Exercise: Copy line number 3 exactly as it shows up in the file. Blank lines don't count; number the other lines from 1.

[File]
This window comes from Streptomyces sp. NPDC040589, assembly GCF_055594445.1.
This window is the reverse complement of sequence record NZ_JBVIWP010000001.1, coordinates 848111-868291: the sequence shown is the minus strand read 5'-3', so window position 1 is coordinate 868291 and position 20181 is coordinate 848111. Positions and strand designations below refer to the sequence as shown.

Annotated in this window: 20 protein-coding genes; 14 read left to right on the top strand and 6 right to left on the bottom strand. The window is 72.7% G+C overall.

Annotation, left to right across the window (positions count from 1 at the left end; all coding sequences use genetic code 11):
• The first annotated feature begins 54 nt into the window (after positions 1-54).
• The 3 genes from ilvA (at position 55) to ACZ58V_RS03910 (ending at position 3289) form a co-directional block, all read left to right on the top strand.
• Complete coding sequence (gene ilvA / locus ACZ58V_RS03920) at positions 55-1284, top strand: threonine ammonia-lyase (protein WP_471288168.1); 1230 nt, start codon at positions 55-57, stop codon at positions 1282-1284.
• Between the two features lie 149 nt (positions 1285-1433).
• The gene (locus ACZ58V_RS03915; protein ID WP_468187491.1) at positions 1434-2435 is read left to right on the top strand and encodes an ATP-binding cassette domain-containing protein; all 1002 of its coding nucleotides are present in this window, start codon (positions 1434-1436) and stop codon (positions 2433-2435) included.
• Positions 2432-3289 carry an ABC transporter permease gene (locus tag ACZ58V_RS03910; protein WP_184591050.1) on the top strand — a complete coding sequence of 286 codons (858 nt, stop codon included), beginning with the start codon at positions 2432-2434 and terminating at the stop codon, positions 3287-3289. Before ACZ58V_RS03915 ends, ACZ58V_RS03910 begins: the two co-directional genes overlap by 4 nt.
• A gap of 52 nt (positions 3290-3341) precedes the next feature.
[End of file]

Annotated in this window: 20 protein-coding genes; 14 read left to right on the top strand and 6 right to left on the bottom strand. The window is 72.7% G+C overall.